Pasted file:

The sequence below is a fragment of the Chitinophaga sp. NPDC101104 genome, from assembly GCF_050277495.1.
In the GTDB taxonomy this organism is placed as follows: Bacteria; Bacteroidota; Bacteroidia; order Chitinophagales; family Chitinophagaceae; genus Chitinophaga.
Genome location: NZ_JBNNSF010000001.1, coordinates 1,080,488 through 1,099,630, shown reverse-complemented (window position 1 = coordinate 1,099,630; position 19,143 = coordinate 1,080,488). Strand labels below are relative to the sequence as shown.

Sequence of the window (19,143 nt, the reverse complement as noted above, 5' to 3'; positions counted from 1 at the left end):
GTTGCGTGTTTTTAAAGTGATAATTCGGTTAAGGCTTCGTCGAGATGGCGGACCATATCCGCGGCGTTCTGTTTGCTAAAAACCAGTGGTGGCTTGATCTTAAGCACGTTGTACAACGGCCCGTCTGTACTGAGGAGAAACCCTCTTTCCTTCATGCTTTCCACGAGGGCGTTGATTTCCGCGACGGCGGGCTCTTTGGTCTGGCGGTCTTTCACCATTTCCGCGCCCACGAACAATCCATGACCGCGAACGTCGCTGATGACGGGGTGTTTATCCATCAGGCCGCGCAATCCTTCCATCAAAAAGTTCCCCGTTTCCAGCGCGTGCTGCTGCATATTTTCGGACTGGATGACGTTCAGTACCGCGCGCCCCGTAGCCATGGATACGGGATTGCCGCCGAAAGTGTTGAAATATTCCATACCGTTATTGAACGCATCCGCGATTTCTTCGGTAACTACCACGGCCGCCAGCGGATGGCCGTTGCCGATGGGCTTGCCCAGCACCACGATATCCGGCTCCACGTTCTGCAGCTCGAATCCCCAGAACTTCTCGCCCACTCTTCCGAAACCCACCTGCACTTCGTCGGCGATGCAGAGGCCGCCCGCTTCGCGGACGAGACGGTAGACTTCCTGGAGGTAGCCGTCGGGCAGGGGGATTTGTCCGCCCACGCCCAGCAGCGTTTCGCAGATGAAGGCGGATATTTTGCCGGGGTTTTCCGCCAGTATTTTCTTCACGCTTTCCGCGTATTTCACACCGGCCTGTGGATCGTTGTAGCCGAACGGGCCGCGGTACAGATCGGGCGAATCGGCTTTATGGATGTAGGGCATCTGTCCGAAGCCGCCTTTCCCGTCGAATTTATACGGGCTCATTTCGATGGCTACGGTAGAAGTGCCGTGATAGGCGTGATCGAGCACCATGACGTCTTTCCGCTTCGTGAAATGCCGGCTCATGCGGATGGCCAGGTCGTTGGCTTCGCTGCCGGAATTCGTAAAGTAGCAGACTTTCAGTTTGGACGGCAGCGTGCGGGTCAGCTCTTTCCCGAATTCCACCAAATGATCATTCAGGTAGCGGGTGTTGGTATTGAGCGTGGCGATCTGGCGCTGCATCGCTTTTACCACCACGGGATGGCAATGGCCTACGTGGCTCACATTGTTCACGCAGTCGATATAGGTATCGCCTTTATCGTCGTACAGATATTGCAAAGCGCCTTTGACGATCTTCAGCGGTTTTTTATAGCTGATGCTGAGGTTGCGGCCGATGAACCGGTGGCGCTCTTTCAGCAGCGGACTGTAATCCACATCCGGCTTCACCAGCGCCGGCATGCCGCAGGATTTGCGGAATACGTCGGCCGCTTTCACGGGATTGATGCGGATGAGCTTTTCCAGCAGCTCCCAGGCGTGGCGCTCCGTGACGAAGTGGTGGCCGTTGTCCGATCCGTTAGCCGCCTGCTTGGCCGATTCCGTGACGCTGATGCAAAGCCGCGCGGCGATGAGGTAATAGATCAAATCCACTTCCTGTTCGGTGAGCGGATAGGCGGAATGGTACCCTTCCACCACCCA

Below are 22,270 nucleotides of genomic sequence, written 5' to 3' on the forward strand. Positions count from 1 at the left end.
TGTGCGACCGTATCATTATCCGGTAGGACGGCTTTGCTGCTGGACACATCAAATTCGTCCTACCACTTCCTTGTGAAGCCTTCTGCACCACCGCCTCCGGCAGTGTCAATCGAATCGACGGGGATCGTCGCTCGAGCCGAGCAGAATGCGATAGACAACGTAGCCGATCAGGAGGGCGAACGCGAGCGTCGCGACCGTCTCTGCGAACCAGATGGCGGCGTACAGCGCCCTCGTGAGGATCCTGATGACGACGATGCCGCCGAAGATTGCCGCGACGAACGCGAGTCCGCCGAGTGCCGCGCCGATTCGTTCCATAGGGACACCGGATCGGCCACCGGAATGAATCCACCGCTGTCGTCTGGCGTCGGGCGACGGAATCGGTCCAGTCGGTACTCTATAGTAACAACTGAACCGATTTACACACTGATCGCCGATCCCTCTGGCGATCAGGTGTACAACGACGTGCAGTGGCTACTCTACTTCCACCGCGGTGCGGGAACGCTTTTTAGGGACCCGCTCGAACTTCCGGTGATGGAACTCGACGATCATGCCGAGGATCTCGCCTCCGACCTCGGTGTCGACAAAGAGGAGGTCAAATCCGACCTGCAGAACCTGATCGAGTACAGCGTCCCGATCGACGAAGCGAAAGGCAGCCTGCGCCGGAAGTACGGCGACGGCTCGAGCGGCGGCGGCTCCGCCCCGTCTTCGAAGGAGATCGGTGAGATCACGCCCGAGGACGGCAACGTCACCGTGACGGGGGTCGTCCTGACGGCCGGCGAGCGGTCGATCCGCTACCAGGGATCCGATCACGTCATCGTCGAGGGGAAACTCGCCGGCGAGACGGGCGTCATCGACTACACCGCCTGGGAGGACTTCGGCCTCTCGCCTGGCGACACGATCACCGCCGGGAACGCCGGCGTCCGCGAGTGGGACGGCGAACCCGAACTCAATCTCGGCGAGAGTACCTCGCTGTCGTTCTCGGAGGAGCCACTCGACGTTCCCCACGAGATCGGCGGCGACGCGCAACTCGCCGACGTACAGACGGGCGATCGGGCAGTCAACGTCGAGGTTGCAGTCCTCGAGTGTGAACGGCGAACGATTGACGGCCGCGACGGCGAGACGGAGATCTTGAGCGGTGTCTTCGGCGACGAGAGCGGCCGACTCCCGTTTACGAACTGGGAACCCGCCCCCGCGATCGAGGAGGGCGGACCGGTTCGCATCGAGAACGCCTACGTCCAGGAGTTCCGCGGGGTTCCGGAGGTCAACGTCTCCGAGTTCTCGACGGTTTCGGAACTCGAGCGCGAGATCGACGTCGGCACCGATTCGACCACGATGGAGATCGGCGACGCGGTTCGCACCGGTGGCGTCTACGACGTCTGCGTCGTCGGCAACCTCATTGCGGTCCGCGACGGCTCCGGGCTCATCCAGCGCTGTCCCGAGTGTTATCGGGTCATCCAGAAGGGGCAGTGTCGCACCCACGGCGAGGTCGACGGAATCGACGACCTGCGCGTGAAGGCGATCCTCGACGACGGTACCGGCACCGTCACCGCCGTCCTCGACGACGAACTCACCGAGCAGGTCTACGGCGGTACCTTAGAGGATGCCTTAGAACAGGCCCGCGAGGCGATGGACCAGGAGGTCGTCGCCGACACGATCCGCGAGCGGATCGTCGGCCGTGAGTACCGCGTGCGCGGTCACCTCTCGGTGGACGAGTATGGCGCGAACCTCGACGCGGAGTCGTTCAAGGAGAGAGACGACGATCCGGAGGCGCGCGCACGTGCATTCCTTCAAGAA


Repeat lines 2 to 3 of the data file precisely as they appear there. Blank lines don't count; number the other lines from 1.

In the GTDB taxonomy this organism is placed as follows: Bacteria; Bacteroidota; Bacteroidia; order Chitinophagales; family Chitinophagaceae; genus Chitinophaga.
Genome location: NZ_JBNNSF010000001.1, coordinates 1,080,488 through 1,099,630, shown reverse-complemented (window position 1 = coordinate 1,099,630; position 19,143 = coordinate 1,080,488). Strand labels below are relative to the sequence as shown.